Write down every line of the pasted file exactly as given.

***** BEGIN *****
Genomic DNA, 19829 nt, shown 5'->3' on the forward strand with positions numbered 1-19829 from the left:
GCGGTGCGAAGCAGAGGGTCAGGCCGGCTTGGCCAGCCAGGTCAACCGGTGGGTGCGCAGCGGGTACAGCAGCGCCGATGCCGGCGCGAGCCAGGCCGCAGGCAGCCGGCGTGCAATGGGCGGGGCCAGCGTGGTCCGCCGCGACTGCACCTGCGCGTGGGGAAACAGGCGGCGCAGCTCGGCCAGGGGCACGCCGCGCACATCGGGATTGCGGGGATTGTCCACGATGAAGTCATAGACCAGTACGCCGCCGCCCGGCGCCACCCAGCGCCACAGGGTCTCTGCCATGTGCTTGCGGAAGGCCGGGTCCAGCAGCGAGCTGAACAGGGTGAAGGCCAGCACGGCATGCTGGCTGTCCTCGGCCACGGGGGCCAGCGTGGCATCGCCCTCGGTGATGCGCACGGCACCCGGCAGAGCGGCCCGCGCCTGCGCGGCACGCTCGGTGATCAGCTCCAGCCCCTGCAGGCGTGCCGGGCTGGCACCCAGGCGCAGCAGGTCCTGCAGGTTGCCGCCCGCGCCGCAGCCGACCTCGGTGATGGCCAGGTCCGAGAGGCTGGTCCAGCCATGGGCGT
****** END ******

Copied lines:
Genomic DNA, 19829 nt, shown 5'->3' on the forward strand with positions numbered 1-19829 from the left:
GCGGTGCGAAGCAGAGGGTCAGGCCGGCTTGGCCAGCCAGGTCAACCGGTGGGTGCGCAGCGGGTACAGCAGCGCCGATGCCGGCGCGAGCCAGGCCGCAGGCAGCCGGCGTGCAATGGGCGGGGCCAGCGTGGTCCGCCGCGACTGCACCTGCGCGTGGGGAAACAGGCGGCGCAGCTCGGCCAGGGGCACGCCGCGCACATCGGGATTGCGGGGATTGTCCACGATGAAGTCATAGACCAGTACGCCGCCGCCCGGCGCCACCCAGCGCCACAGGGTCTCTGCCATGTGCTTGCGGAAGGCCGGGTCCAGCAGCGAGCTGAACAGGGTGAAGGCCAGCACGGCATGCTGGCTGTCCTCGGCCACGGGGGCCAGCGTGGCATCGCCCTCGGTGATGCGCACGGCACCCGGCAGAGCGGCCCGCGCCTGCGCGGCACGCTCGGTGATCAGCTCCAGCCCCTGCAGGCGTGCCGGGCTGGCACCCAGGCGCAGCAGGTCCTGCAGGTTGCCGCCCGCGCCGCAGCCGACCTCGGTGATGGCCAGGTCCGAGAGGCTGGTCCAGCCATGGGCGT